RuPaul's Drag Race: Ru reflects on eight seasons and 100 episodes
As dynamic as it is outlandish (at least to mainstream audiences), the art of men performing in clothing and makeup generally associated with women — otherwise known as drag — and all of its facets are difficult to classify under a single creative umbrella, let alone fit into an hour-long episode of compelling TV. Still, that hasn’t stopped arguably the most prominent drag queen working today, RuPaul, from trying — at least 100 times — since 2009.
Last week, the eighth season of RuPaul’s Drag Race, a reality competition series that pits drag performers from around the country against each other for the title of America’s Next Drag Superstar, premiered on Logo. The series’ 100th episode marked a milestone for the LGBT-focused network, garnering the series’ highest ratings for a season premiere in nearly three years. The premiere was up 6 percent from the last season to nearly 1 million total viewers across encore presentations, and was streamed over 1.5 million times online.
“Drag has always been revolutionary,” RuPaul tells EW. “[We’ve had] 100 episodes [and] eight seasons, [but] the thing I’m most proud of is being able to launch the careers of so many genius, creative critters.”
With steadily increasing ratings and popularity on the Internet (a network rep tells EW that LogoTV’s Web traffic was up 357 percent following the premiere), RuPaul’s Drag Race has carved a niche for itself in a market dominated by mainstream competition programs like Survivor and The Bachelor.
Drag Race showcases the alternative, and has fostered a dedicated fan base that supports contestants’ careers long after the show has ended. From Australian Idol’s Courtney Act (Shane Jenek) to celebrity makeup artist/America’s Next Top Model star Raja (Sutan Amrull), the roster of former contestants who’ve competed on Drag Race encompasses relative unknowns to pre-established entertainment personalities, and they often translate post-show momentum into career longevity. In fact, it’s not uncommon to see Drag Race alums performing together after the end of their respective seasons, whether it’s on the upcoming Battle of the Seasons variety tour, which will visit 66 cities around the world with a rotating cast of former contestants, or RuPaul’s Drag U, a spin-off series that featured various Drag Race graduates giving women a drag-sized makeover. RuPaul’s Drag Race puts everyone — regardless of experience — on the same playing field on and off the air.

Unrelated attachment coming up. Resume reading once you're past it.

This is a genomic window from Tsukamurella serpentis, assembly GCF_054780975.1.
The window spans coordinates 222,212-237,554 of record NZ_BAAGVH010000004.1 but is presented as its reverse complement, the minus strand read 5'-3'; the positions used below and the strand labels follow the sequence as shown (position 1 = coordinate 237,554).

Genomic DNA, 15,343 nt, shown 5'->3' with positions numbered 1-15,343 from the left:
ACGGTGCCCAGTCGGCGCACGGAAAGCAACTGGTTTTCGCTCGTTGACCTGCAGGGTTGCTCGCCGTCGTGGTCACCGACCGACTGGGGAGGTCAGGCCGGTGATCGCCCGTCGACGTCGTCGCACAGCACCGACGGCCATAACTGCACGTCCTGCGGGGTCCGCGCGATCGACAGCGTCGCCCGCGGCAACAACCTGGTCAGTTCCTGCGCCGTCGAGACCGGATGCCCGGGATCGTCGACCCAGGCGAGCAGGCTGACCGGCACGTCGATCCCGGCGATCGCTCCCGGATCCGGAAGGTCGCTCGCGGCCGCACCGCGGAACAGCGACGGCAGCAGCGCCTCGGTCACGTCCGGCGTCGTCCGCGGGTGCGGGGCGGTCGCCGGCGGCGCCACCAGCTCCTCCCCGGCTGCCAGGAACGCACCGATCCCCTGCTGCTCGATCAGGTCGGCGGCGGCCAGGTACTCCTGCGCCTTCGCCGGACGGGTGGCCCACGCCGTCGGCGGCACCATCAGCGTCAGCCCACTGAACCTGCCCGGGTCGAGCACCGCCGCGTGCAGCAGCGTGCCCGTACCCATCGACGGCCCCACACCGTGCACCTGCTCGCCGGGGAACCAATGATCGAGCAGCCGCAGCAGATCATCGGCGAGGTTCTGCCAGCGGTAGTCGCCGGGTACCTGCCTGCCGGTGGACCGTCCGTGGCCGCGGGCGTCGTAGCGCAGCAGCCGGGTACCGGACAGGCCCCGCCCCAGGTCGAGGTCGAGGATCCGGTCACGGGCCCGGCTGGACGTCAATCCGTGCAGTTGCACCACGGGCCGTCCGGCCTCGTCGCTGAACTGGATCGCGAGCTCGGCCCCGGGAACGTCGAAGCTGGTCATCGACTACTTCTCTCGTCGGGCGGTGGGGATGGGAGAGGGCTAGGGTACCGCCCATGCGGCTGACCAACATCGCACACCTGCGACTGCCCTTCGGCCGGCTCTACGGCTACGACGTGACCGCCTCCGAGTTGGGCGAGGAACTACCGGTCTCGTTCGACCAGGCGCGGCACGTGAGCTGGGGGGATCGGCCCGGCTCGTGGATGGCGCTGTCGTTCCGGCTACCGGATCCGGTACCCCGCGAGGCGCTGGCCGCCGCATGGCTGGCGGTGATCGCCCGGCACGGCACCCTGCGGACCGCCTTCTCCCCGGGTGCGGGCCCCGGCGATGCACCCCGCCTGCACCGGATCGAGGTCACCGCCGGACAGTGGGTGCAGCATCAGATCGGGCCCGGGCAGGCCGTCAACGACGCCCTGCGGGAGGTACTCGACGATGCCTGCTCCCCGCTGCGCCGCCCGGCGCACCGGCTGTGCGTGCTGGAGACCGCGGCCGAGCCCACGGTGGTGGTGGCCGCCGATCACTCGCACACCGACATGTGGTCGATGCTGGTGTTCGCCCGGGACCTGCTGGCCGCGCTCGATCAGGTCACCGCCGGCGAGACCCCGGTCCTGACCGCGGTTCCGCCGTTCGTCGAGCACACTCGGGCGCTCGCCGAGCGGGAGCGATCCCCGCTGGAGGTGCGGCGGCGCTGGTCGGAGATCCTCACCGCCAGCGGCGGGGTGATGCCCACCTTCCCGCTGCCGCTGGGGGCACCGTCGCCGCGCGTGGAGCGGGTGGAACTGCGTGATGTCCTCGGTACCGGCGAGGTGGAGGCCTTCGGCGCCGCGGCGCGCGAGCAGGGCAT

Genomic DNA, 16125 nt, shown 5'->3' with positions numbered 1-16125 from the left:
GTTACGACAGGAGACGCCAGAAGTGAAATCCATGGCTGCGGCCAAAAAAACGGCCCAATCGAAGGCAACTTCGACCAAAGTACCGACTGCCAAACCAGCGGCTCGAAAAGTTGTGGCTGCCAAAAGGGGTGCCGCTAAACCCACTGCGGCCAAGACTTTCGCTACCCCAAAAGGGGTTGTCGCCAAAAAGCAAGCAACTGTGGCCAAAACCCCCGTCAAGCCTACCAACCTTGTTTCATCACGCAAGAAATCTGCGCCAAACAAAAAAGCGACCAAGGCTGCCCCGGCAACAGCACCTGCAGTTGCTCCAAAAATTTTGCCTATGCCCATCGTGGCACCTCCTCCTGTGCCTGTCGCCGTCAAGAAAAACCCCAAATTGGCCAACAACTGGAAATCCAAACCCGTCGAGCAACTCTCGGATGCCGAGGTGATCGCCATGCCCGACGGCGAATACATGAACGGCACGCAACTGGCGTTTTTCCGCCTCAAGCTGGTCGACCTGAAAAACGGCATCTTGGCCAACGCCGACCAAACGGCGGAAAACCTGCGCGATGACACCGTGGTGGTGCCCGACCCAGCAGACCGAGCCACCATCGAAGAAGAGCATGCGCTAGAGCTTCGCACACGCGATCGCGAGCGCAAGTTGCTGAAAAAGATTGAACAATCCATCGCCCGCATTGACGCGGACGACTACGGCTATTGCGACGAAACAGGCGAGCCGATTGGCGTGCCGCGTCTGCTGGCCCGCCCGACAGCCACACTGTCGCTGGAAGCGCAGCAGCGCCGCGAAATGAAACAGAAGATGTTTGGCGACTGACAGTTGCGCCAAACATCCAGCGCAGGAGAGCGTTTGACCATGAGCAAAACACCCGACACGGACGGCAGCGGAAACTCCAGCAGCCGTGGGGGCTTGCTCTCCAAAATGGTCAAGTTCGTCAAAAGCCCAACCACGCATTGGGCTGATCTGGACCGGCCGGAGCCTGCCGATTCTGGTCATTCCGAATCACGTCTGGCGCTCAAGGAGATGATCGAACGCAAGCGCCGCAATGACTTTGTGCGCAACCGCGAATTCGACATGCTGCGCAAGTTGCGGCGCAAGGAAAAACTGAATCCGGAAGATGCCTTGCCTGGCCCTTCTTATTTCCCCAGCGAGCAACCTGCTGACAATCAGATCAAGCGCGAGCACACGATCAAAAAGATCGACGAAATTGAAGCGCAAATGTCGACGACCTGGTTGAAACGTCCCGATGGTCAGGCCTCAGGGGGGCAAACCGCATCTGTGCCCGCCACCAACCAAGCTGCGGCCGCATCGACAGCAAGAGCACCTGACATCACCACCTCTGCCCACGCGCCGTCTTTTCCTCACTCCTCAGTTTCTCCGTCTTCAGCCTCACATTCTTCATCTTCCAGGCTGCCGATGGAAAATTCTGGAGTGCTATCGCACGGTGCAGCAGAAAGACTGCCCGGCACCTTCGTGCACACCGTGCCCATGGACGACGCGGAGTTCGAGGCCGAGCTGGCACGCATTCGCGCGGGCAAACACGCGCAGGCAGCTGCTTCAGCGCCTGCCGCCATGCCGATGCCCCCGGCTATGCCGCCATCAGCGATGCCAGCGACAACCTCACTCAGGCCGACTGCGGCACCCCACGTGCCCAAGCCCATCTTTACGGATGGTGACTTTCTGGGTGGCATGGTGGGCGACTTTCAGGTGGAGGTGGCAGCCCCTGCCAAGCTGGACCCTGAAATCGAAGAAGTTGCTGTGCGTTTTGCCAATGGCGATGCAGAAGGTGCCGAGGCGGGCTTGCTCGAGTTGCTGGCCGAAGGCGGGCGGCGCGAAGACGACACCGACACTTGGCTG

“What makes the show so interesting is that [the contestants] come with their own stories,” RuPaul says. “There’s no way we could anticipate what’s going to happen.”
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No matter their background or level of experience, the contestants generally refer to RuPaul as “Mama Ru” as he guides them through challenges aimed at highlighting a different skill necessary for succeeding as America’s Next Drag Superstar. And success they’ve found; season 6 standout Adore Delano (also known as American Idol contestant Danny Noriega) notched an album at number 59 on the Billboard 200 in 2014, while season 3’s Carmen Carrera is signed to Elite Models and has appeared in magazines like W and Glamour. Miley Cyrus even got in on the Drag Race action, bringing popular contestants from the show onstage with her during a performance of “Dooo It!” at the 2015 MTV Video Music Awards.
“They all remind me of myself when I was starting out. They’re ambitious, they’re bonkers, and they don’t let society tell them what they should or should not do,” RuPaul says. “I’ve slapped [season 2’s] Tyra Sanchez, I’ve put [season 7’s] Pearl in her place. I’ve dismissed some bad girls — in fact, so much has happened on this show, but because these amazing creatures come with their own stories to tell … and when it comes your time to go, bitch, you gon’ go. Ain’t nothing gon’ change that.”
Following last week’s premiere, 11 queens from the current season still face that fate of potential elimination, including a Britney Spears impersonator, Derrick Barry, an avant-garde artist named Kim Chi (Sang-young Shin), who describes himself as a “live action anime character who works as a high fashion model,” and a comedian known professionally as “Bob the Drag Queen” (Christopher Caldwell).
“One hundred queens are out there [because of Drag Race],” RuPaul says. “So, hide your pocketbooks, because they’re coming.”
A new episode of RuPaul’s Drag Race airs tonight at 9 p.m. ET on Logo. Watch highlights from RuPaul’s interview with EW in the video above.
RuPaul — as host, mentor, and creative inspiration — decides who's in and who's out.